08/26/2011 - A widespread shortage of prescription drugs is hampering the treatment of patients who have cancer, severe infections and other serious illnesses. While some Republican politicians have railed against the imaginary threat of rationing under health care reform, Congress has done nothing to alleviate the all-too-real rationing of lifesaving drugs caused by this crisis.
Although there is limited data on how many patients have been harmed, a survey of 1,800 health care practitioners last year by the Institute for Safe Medication Practices found that a third of the physicians and a fifth of the pharmacists knew of adverse patient outcomes because of shortages, including some deaths from microbes resistant to the backup drugs. Cancer patients receiving less effective drugs may well face increased risks in the future.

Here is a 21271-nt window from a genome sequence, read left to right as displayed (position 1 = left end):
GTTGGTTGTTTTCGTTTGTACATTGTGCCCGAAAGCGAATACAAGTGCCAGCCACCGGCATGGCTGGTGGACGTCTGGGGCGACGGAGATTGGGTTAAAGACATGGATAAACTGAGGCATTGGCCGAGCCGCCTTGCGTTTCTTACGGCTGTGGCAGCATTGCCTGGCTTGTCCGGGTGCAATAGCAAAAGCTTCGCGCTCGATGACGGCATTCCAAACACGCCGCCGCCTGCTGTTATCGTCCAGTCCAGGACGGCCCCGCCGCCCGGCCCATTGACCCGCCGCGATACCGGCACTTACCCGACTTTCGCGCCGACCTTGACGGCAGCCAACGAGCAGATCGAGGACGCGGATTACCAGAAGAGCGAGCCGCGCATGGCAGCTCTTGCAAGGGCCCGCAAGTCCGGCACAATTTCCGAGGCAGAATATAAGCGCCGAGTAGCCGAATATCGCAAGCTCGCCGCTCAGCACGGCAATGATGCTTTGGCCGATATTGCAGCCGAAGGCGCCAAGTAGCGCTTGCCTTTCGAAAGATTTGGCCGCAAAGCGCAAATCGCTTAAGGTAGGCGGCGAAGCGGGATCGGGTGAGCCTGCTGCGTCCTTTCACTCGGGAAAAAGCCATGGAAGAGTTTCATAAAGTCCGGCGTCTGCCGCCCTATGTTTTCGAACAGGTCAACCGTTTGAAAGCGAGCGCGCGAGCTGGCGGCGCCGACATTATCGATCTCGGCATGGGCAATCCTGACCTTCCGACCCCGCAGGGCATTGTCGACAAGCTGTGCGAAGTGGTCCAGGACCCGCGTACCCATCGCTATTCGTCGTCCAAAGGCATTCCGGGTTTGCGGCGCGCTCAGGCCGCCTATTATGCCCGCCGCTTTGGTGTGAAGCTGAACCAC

Nobody is sure just what is causing the shortages because drug manufacturers are not required to report any reasons to the F.D.A. But several factors are likely to be involved: contamination problems at some manufacturing plants, forcing unexpected production shutdowns; difficulties in getting pharmaceutical ingredients from suppliers, especially those abroad; reluctance to invest in production-line improvement for low-profit generics when high-priced brand-name drugs bring in far higher profits. Sweeping consolidation in the generic drug industry means that fewer companies are left in that market to make up for a shortage.
Read the full editorial The Shortage of Vital Drugs on the New York Times' Web site.